Laugh-In in 2019? You bet your sweet bippy!
Before Saturday Night Live, there was Rowan & Martin's Laugh-In, NBC's 1968–73 primetime sketch comedy show, created by producer George Schlatter (The Judy Garland Show), hosted by Dan Rowan and Dick Martin and featuring soon-to-be superstars such as Goldie Hawn.
The series changed the TV landscape with wacky skits, silly catchphrases, surprising guest appearances (Richard Nixon saying "sock it to me" on the show reportedly helped boost his 1968 presidential bid) and political commentary aplenty.
Netflix recaptures the zany magic with Still Laugh-In: The Stars Celebrate, a special taped in March at Hollywood's Dolby Theatre. More than 50 years after the show's debut, cast members including Lily Tomlin, Ruth Buzzi and Jo Anne Worley and celebrity fans such as Tiffany Haddish, Veep's Tony Hale and Michael Douglas paid tribute to the iconic series and re-created classic sketches like the Joke Wall. (For the unfamiliar: Cast and guests pop out of windows to spew one-liners like "Give a man a fish, you'll feed him for a day. Give a vegan a fish, you'll get accused of a hate crime!"
Of course, no Laugh-In special would be complete without Tomlin treating viewers to her iconic characters Ernestine, the unhelpful telephone operator and Edith Ann, a precocious 5-year-old in an oversized rocking chair. Here, Tomlin opens up about the event and what Laugh-In — which landed at 42 on TV Guide Magazine's 50 Greatest TV Shows of All Time list in 2002 — meant to her career.
Back then, there was nothing else like Laugh-In on TV. You guys really pushed the envelope!
Lily Tomlin: [George] was playful and [the cast] were a bunch of naughty kids on the playground who wanted to cause harmless trouble but still wanted to get away with something. [Stuff like] the Flying Fickle Finger of Fate Award [the show's equivalent of giving a notable figure the middle finger] was all part of Laugh-In's language.
Was the show tightly scripted or was it loose?
There was a lot of free play. We'd have so many people on the show — Johnny Carson, Jack Benny — and as they showed up, George would start writing one-liners, and we would go downstairs, change costumes and George would give us a paper. We'd read the joke and then go out and say it.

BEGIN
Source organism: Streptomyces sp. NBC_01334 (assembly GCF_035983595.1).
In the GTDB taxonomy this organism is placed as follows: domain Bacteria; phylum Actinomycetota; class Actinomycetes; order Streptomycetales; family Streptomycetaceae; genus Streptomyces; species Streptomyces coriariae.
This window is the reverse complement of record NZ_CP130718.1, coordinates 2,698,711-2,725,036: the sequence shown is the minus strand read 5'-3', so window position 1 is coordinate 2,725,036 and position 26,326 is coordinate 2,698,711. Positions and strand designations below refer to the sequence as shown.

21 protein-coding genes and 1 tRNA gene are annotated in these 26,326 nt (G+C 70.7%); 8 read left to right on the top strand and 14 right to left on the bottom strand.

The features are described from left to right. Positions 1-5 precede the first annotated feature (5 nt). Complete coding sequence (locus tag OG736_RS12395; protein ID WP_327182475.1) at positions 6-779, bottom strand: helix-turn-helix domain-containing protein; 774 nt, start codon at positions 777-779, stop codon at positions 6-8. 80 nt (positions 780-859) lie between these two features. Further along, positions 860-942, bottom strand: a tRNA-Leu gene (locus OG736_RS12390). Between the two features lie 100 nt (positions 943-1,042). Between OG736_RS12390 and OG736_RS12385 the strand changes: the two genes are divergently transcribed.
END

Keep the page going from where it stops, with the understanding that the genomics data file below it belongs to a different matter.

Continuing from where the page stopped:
Is it fair to say Ernestine helped get you cast on Laugh-In?
I was doing Ernestine in my [stand-up] act, which I had to beg people to book. She was one of many characters I did. And George saw me…and just loved them. He also saw me do Lucille the Rubber Freak [on The Merv Griffin Show], about a woman who was addicted to eating rubber objects. He loves that. He always asks me to do it whenever we're someplace with anybody who might be remotely unfamiliar with it.
Is it easy to step back into the characters like you did on the special?
I've never stopped doing them. People expect me to do Ernestine and Edith. [When I perform live], the audience would mug me in the parking lot on the way out [if I didn’t]!
You reunited with former costars Ruth and Jo Anne. Do you see them often nowadays?
I don't see Ruth because she lives in Texas, but I hear from her. I see Jo Anne often and she's just wonderfully audacious. She's just the same!
How did it feel to be onstage with everyone again?
I was terribly pleased with the show. The night of the taping, there were like 3,000 people and everybody was just over the moon.
Do you think Laugh-In could exist today?
The way they blended the old and the new jokes [on the special] worked. It was amazing to see, and it just seemed seamless. And I thought, "Well, it certainly could recur."
Overall, what did Laugh-In do for your career?
It was the best thing that ever happened to me, absolutely. I was terribly fortunate to fall into that show at the time. I don't know where else I would've had an outlet like that.
Still Laugh-In: The Stars Celebrate, Special Premiere, Tuesday, May 14, Netflix
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